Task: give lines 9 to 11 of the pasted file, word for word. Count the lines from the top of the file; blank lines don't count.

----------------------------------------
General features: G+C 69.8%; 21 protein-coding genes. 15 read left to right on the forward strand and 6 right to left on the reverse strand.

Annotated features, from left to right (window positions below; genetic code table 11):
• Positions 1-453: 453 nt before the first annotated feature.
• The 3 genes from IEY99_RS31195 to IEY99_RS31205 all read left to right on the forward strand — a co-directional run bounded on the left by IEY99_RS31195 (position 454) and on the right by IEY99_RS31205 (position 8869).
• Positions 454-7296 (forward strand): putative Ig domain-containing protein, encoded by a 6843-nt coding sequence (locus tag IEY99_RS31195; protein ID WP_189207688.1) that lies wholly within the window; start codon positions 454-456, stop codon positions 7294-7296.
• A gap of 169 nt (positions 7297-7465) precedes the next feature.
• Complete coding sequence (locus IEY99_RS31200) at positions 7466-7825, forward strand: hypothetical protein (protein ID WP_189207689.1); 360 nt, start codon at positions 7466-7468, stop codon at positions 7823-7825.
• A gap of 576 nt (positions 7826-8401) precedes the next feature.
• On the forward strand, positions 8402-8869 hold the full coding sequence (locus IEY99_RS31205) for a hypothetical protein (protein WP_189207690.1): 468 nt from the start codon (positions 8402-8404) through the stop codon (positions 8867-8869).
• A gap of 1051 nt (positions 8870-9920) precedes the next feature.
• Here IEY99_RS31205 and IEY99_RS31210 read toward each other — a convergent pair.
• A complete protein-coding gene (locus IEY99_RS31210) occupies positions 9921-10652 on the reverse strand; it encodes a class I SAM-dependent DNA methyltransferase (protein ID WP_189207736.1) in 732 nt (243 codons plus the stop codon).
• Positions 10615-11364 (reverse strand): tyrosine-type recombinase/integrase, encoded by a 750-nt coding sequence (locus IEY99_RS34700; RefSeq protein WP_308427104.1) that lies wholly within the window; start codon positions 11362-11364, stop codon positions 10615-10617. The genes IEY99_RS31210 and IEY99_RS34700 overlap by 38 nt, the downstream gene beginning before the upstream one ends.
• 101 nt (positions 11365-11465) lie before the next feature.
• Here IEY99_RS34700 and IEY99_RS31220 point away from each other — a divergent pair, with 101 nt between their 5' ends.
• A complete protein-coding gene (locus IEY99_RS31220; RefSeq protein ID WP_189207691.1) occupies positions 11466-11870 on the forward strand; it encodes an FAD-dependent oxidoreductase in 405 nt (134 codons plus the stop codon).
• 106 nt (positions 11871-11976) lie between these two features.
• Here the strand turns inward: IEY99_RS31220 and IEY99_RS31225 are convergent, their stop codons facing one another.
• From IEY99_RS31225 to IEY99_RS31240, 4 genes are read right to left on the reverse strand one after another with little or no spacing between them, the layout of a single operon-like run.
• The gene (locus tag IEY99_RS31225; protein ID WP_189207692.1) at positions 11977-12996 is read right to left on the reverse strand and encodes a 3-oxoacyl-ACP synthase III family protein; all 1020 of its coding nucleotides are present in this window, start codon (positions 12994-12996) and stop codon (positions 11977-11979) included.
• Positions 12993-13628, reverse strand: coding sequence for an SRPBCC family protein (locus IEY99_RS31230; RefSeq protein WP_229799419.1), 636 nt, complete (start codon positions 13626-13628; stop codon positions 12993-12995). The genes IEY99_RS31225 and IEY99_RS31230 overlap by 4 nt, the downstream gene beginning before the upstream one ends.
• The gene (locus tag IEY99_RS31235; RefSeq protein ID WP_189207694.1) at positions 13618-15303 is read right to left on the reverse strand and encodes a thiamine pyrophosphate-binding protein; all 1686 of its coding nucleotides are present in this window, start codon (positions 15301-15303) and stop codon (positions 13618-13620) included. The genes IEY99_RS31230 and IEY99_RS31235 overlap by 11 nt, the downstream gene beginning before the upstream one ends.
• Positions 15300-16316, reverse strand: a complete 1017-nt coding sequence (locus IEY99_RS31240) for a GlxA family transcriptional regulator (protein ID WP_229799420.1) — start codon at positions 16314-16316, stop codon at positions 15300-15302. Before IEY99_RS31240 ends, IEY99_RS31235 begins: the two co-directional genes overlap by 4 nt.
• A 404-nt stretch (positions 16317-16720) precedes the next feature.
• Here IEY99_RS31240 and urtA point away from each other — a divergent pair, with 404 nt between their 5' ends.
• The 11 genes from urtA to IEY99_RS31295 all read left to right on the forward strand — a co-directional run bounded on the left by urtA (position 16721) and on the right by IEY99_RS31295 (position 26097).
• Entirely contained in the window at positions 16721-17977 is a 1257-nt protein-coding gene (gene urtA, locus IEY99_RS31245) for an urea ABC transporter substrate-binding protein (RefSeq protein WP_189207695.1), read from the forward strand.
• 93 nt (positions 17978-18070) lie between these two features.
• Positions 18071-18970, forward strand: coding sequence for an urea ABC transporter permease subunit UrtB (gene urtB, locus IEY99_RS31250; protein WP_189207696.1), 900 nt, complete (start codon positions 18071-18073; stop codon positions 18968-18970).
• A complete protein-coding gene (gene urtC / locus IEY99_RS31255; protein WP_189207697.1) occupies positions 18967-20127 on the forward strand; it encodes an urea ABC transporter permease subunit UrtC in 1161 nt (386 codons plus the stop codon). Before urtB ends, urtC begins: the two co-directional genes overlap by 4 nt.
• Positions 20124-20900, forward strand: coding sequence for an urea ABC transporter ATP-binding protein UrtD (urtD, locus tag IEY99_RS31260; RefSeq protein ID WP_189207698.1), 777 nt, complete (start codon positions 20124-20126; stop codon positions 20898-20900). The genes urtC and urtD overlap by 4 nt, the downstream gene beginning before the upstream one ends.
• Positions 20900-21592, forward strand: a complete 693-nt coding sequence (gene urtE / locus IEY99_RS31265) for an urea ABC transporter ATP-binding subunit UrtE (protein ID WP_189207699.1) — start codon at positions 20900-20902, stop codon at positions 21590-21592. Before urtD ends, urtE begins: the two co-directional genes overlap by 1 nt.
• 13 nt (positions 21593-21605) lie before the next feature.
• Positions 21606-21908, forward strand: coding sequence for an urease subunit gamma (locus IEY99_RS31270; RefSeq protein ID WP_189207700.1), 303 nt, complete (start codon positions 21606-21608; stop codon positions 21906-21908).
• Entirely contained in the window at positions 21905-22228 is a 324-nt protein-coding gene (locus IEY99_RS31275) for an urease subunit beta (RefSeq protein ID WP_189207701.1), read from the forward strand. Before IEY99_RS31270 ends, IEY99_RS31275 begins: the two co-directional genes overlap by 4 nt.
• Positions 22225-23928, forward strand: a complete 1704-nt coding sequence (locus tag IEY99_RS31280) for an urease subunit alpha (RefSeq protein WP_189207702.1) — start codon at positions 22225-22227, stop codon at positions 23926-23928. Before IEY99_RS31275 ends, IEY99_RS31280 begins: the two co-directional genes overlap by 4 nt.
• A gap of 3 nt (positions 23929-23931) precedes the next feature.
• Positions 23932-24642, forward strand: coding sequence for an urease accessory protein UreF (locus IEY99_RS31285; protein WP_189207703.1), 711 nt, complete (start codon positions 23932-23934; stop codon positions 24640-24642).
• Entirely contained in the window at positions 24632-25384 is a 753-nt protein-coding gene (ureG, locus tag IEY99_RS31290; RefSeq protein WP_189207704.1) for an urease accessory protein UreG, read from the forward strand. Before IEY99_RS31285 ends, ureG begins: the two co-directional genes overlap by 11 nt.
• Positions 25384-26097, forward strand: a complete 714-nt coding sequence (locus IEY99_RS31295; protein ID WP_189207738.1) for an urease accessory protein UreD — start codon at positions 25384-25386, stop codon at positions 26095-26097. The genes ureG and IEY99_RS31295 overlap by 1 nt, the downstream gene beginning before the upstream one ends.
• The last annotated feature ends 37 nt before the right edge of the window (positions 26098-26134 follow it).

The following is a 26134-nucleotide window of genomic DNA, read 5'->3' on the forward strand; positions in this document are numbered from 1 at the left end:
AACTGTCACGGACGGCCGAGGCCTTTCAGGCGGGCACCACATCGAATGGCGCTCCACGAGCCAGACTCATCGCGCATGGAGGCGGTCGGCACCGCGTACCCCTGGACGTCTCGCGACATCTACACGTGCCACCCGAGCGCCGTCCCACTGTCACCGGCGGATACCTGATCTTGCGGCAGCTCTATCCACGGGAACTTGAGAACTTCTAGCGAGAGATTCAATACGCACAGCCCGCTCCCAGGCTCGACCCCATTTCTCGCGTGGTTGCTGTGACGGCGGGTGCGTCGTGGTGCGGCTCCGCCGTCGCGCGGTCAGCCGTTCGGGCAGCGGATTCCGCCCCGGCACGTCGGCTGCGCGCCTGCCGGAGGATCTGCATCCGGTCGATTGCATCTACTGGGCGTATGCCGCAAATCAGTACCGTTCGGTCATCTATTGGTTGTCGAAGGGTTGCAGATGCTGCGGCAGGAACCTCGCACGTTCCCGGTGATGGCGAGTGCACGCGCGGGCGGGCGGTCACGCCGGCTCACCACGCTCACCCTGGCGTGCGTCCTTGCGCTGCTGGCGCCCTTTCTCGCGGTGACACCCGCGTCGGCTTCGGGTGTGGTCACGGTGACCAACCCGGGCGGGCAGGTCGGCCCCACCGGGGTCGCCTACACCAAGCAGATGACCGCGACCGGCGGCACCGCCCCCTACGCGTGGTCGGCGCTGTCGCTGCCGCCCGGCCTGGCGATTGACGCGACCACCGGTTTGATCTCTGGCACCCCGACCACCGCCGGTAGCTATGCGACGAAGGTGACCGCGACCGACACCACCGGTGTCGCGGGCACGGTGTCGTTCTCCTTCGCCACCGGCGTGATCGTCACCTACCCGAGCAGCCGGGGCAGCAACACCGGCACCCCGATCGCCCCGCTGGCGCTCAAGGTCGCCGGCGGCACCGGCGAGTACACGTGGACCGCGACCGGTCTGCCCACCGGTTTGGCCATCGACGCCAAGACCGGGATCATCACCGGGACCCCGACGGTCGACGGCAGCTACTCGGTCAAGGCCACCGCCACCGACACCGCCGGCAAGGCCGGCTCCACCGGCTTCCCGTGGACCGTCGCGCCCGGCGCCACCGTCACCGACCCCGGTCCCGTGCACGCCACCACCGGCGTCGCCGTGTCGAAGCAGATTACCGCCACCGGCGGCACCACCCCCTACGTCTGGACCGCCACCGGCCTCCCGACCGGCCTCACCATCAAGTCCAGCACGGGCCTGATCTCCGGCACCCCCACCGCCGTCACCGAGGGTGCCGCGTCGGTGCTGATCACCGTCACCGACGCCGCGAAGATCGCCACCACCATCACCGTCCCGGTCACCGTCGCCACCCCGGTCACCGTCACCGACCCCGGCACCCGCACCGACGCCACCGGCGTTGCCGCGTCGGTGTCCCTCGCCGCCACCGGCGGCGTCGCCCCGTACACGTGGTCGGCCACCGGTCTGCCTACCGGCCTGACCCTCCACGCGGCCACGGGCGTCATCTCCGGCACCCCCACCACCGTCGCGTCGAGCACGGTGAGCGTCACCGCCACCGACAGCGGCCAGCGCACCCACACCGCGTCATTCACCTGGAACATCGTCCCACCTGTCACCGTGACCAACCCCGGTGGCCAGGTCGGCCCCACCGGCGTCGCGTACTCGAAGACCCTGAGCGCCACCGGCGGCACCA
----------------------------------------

• On the forward strand, positions 8402-8869 hold the full coding sequence (locus IEY99_RS31205) for a hypothetical protein (protein WP_189207690.1): 468 nt from the start codon (positions 8402-8404) through the stop codon (positions 8867-8869).
• A gap of 1051 nt (positions 8870-9920) precedes the next feature.
• Here IEY99_RS31205 and IEY99_RS31210 read toward each other — a convergent pair.